If you are interested in discussing your objectives and properties, I encourage you to reach out. We are always happy to provide a complimentary consultation. Our consultations can be done over the phone, via web conference, or in person at our offices located in Mercer Island, WA, and in Portland, OR. To schedule your free consultation, simply call 206-686-2211 or CLICK HERE.
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* Defined by SEC as an individual with a net worth (excluding primary residence) of $1,000,000+ or annual income in excess of $200,000 for last two years for an individual or $300,000 for a couple filing jointly.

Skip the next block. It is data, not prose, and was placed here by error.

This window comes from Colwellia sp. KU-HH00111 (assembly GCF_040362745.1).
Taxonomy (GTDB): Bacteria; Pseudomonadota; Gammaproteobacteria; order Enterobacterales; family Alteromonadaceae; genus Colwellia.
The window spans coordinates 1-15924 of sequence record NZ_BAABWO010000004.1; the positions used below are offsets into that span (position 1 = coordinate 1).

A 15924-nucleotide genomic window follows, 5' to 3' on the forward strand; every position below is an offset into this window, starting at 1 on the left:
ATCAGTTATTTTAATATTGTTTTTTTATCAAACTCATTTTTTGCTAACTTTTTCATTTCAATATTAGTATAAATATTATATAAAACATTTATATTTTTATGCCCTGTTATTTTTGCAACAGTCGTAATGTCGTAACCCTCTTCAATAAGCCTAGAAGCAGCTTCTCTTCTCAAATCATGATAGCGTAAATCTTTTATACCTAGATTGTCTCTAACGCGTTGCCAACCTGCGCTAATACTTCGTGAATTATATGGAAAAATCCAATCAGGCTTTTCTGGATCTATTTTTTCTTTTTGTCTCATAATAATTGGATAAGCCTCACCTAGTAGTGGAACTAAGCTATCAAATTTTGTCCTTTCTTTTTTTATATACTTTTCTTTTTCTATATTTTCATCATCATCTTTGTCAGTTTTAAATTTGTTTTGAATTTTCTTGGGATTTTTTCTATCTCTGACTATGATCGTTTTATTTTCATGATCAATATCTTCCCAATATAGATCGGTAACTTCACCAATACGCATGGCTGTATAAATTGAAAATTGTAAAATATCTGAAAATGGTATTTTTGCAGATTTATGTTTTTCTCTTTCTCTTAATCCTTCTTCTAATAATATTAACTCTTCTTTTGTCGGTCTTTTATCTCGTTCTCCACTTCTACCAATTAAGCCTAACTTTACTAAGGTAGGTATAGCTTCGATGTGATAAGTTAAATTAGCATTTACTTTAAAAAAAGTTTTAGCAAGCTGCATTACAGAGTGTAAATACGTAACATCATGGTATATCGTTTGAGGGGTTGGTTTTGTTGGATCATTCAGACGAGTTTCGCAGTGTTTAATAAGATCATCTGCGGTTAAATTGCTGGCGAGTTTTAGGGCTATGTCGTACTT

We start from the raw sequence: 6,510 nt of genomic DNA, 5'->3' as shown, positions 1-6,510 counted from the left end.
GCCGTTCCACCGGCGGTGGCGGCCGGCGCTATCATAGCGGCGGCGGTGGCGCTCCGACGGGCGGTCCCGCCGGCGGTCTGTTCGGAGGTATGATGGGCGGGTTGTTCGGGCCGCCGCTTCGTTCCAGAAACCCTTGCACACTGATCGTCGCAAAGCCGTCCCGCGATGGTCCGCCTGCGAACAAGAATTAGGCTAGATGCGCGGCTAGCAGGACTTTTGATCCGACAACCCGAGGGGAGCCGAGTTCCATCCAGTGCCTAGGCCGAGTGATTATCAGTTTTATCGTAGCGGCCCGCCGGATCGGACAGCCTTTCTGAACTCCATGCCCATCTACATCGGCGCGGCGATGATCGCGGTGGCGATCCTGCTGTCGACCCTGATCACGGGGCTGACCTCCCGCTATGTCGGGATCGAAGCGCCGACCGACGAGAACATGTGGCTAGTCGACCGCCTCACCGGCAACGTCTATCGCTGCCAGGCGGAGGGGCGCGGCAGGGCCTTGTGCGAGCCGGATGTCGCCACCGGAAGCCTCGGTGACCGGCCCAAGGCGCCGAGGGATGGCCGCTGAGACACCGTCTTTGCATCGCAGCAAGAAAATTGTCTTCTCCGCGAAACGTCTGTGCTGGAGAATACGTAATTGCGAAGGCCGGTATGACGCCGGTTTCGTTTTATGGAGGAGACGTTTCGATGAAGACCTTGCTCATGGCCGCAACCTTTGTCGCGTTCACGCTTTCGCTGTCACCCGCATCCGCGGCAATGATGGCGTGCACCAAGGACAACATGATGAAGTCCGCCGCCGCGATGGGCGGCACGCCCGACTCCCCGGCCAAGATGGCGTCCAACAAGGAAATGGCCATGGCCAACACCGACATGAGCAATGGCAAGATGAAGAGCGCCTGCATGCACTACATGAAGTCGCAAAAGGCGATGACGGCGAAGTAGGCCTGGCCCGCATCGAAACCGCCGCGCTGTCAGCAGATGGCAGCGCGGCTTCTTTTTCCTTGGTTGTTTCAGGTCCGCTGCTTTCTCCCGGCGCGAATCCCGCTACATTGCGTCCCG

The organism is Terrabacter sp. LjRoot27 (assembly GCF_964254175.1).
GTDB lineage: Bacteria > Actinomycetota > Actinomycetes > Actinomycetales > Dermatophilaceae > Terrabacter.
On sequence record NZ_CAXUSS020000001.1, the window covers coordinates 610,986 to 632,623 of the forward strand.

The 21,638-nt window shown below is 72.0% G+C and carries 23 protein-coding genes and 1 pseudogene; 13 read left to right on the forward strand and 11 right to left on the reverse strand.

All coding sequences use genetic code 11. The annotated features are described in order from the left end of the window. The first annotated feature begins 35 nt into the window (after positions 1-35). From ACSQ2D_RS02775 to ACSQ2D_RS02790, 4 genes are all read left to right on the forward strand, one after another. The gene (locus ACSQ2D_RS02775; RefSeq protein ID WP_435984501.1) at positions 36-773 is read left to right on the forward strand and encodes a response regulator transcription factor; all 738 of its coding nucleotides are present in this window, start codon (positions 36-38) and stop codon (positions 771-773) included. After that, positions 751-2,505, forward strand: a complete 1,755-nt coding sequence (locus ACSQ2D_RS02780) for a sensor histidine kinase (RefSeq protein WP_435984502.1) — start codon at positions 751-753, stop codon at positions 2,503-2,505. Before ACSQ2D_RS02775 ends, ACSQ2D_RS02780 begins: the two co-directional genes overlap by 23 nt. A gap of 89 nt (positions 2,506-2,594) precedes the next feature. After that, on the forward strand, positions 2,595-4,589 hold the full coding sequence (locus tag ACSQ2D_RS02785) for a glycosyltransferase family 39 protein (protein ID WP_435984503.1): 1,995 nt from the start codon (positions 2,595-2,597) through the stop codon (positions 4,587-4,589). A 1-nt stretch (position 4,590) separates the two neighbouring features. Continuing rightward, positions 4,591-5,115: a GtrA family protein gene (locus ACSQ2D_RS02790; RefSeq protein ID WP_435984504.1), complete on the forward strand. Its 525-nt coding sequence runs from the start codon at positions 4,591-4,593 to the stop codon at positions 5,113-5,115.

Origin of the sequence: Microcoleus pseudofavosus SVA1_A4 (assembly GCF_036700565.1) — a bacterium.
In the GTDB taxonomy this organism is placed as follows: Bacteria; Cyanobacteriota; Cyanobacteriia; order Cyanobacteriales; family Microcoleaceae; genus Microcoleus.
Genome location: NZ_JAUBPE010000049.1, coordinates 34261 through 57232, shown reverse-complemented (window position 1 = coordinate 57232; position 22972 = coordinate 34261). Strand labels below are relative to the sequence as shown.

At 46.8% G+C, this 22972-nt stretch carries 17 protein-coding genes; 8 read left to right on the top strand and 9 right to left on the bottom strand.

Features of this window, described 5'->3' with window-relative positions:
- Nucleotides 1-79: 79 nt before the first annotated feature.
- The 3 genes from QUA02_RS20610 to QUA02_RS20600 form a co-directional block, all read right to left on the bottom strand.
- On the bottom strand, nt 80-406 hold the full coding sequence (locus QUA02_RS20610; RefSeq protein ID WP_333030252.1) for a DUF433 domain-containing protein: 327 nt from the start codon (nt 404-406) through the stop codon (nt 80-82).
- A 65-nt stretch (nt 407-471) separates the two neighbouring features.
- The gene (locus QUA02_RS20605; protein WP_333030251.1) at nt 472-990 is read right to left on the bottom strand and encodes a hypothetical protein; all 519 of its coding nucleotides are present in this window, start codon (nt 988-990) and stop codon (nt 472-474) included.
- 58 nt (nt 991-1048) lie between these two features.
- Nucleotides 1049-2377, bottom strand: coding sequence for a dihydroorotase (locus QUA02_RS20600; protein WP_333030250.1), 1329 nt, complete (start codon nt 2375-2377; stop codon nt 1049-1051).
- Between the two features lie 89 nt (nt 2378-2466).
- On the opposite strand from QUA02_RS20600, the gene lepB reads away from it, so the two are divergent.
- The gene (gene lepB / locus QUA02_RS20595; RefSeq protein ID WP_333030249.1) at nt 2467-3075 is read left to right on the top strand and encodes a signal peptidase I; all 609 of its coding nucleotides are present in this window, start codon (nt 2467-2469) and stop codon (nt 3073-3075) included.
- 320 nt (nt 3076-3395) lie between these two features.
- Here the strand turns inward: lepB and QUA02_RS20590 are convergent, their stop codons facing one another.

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The information herein has been prepared for educational purposes only and does not constitute an offer to purchase or sell securitized real estate investments. Such offers are only made through the sponsors Private Placement Memorandum (PPM) which is solely available to accredited investors and accredited entities. DST 1031 properties are only available to accredited investors (generally described as having a net worth of over $1 million dollars exclusive of primary residence) and accredited entities only. If you are unsure if you are an accredited investor and/or an accredited entity please verify with your CPA and Attorney. There are risks associated with investing in real estate and Delaware Statutory Trust (DST) properties including, but not limited to, loss of entire investment principal, declining market values, tenant vacancies and illiquidity. Potential cash flows/returns/appreciation are not guaranteed and could be lower than anticipated. Diversification does not guarantee profits or guarantee protection against losses. Because investors situations and objectives vary this information is not intended to indicate suitability for any particular investor. This material is not to be interpreted as tax or legal advice. Please speak with your own tax and legal advisors for advice/guidance regarding your particular situation. Securities offered through Concorde Investment Services, LLC (CIS), member FINRA/SIPC. Advisory services through Concorde Asset Management, LLC (CAM), an SEC registered investment adviser. Real Estate Transition Solutions is independent of CIS and CAM.